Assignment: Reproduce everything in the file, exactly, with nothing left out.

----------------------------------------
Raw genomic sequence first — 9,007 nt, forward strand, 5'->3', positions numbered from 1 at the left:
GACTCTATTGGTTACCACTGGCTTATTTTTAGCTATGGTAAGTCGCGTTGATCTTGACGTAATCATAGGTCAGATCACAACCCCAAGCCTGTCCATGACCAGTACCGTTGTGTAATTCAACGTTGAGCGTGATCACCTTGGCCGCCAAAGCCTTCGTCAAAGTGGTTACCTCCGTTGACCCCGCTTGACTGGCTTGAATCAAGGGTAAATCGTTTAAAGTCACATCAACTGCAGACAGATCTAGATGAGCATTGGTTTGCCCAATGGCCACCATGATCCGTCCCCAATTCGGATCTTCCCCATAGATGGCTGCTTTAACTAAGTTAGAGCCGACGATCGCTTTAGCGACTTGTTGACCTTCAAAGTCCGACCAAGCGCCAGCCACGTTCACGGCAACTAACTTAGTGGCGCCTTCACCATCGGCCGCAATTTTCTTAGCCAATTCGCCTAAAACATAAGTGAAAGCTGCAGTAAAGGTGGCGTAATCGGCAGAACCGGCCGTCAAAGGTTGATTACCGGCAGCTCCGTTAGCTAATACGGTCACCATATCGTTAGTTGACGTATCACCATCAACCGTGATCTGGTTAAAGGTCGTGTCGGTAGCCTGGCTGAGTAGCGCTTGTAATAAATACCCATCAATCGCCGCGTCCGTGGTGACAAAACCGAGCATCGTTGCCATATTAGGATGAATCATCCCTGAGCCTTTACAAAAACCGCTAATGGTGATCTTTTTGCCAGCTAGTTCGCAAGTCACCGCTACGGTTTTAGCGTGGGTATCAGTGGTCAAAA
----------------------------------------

Raw genomic sequence first — 9,007 nt, forward strand, 5'->3', positions numbered from 1 at the left:
GACTCTATTGGTTACCACTGGCTTATTTTTAGCTATGGTAAGTCGCGTTGATCTTGACGTAATCATAGGTCAGATCACAACCCCAAGCCTGTCCATGACCAGTACCGTTGTGTAATTCAACGTTGAGCGTGATCACCTTGGCCGCCAAAGCCTTCGTCAAAGTGGTTACCTCCGTTGACCCCGCTTGACTGGCTTGAATCAAGGGTAAATCGTTTAAAGTCACATCAACTGCAGACAGATCTAGATGAGCATTGGTTTGCCCAATGGCCACCATGATCCGTCCCCAATTCGGATCTTCCCCATAGATGGCTGCTTTAACTAAGTTAGAGCCGACGATCGCTTTAGCGACTTGTTGACCTTCAAAGTCCGACCAAGCGCCAGCCACGTTCACGGCAACTAACTTAGTGGCGCCTTCACCATCGGCCGCAATTTTCTTAGCCAATTCGCCTAAAACATAAGTGAAAGCTGCAGTAAAGGTGGCGTAATCGGCAGAACCGGCCGTCAAAGGTTGATTACCGGCAGCTCCGTTAGCTAATACGGTCACCATATCGTTAGTTGACGTATCACCATCAACCGTGATCTGGTTAAAGGTCGTGTCGGTAGCCTGGCTGAGTAGCGCTTGTAATAAATACCCATCAATCGCCGCGTCCGTGGTGACAAAACCGAGCATCGTTGCCATATTAGGATGAATCATCCCTGAGCCTTTACAAAAACCGCTAATGGTGATCTTTTTGCCAGCTAGTTCGCAAGTCACCGCTACGGTTTTAGCGTGGGTATCAGTGGTCAAAA